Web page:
The show isn’t without its laughs. It’s directed by the filmmaker behind Forgetting Sarah Marshall and The Muppets, so no real surprise there. Some of the humor, again, is a bit too broad, but with a cast like Cobbie Smoulders, Keegan-Michael Key, Nat Faxon, Fred Savage, Jae Suh Park, and Annie Parisse, many of the jokes hit their mark. The biggest laughs come from Greg Germann and Ike Barinholtz. Barinholtz makes one joke and facial expression that made me rewind more than once to watch it again (his clown laugh in Neighbors II: Sorority Rising made me do the same). He plays completely convincing and authentic jerks.
Friends from College can sometimes feel patted and long-winded, but there’s a lot to like in the unlikability of these characters. Their flaws are at the front and center of the show. Even when they’re at their worst, they can still earn empathy, especially Annie Parisse as Marianne. She’s fantastic.
A new trailer for the upcoming Mazinger Z anime film was recently added to the official website for the movie. The new trailer contained footage that was shown off at the Annecy International Animation Film Festival in France. A new key visual was also shown off as well.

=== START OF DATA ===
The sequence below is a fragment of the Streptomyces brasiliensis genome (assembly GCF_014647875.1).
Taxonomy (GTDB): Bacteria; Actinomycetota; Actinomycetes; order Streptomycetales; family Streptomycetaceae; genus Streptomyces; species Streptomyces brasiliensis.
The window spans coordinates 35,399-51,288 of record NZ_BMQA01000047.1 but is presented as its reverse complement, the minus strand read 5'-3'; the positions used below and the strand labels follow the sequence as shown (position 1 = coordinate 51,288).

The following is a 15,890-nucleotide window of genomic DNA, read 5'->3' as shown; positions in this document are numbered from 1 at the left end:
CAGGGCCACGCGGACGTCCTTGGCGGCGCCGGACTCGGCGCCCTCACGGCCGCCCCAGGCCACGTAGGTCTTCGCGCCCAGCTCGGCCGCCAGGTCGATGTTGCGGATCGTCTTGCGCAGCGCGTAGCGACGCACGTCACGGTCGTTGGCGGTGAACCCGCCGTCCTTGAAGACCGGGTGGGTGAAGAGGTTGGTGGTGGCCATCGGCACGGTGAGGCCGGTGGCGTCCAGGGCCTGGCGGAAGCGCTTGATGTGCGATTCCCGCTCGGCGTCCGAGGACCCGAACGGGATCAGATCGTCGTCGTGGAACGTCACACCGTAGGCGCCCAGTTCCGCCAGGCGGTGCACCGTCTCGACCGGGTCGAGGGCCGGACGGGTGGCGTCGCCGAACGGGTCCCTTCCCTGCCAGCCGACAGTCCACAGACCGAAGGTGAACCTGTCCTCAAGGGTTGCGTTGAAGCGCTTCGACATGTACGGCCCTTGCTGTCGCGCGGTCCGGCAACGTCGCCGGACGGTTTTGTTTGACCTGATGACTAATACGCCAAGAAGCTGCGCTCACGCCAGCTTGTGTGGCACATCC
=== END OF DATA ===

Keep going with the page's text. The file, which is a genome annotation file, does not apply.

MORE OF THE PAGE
The website has also been updated with a brief summary of the films story, which appears to be taking a different approach from most Mazinger Z reboots and spinoffs by skipping the events with Dr. Hell, effectively moving past origin story territory.
Humanity was once in danger of its downfall at the hands of the Underground Empire, which was led by the evil scientist Dr. Hell. Koji Kabuto piloted the super robot Mazinger Z, and with help from his friends at the Photon Power Laboratory, he thwarted Dr. Hell’s evil ambitions and returned peace to the world. It’s been ten years since then… No longer a pilot, Koji Kabuto has taken after his father and grandfather by starting down the path of the scientist. He encounters a gigantic structure buried deep beneath Mt. Fuji, along with a mysterious indication of life… New encounters, new threats, and a new fate await mankind. The former hero Koji Kabuto has a decision to make about the future: whether to be a god or a demon… This grand action film depicts the fierce battle fought by the people and Mazinger Z–once again entrusted with the future of mankind!
The hero of the movie, Koji Kabuto, will be played by Showtaro Morikubo, who is the Japanese voice actor for Yosuke from Persona 4, Jak from Jak and Daxter, and Megaman X in Megaman X5 to X8. The heroine, Sayaka Yumi, will be played by Ai Kayano, who is the voice actress for Ayaha Oribi in Tokyo Mirage Sessions and Y’shtola in Final Fantasy XIV. The movie will be directed by Junji Shimizu, know for his work on numerous One Piece episodes and movies. The mechanic designs are being handled by Takayuki Yanase, whose was the mecha designer for Metal Gear Solid 4, Metal Gear Rising: Revengeance, and Xenoblade Chronicles X.